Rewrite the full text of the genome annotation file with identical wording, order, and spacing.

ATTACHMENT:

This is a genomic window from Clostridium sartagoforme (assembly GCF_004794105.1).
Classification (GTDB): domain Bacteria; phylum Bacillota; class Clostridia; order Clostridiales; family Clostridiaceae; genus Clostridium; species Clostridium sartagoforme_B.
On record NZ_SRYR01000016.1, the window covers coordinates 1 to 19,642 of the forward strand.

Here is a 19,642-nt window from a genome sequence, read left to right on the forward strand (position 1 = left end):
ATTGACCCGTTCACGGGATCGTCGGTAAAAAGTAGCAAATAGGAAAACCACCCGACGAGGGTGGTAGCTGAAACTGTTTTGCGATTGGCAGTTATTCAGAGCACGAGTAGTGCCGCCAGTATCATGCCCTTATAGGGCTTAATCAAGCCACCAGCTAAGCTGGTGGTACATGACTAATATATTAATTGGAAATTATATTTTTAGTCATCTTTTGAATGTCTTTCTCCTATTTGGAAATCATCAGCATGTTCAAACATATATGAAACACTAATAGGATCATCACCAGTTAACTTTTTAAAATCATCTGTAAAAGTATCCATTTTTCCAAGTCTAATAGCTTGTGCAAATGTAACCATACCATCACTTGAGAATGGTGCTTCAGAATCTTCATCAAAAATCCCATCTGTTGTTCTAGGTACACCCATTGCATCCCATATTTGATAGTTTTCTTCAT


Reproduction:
This is a genomic window from Clostridium sartagoforme (assembly GCF_004794105.1).
Classification (GTDB): domain Bacteria; phylum Bacillota; class Clostridia; order Clostridiales; family Clostridiaceae; genus Clostridium; species Clostridium sartagoforme_B.
On record NZ_SRYR01000016.1, the window covers coordinates 1 to 19,642 of the forward strand.

Here is a 19,642-nt window from a genome sequence, read left to right on the forward strand (position 1 = left end):
ATTGACCCGTTCACGGGATCGTCGGTAAAAAGTAGCAAATAGGAAAACCACCCGACGAGGGTGGTAGCTGAAACTGTTTTGCGATTGGCAGTTATTCAGAGCACGAGTAGTGCCGCCAGTATCATGCCCTTATAGGGCTTAATCAAGCCACCAGCTAAGCTGGTGGTACATGACTAATATATTAATTGGAAATTATATTTTTAGTCATCTTTTGAATGTCTTTCTCCTATTTGGAAATCATCAGCATGTTCAAACATATATGAAACACTAATAGGATCATCACCAGTTAACTTTTTAAAATCATCTGTAAAAGTATCCATTTTTCCAAGTCTAATAGCTTGTGCAAATGTAACCATACCATCACTTGAGAATGGTGCTTCAGAATCTTCATCAAAAATCCCATCTGTTGTTCTAGGTACACCCATTGCATCCCATATTTGATAGTTTTCTTCAT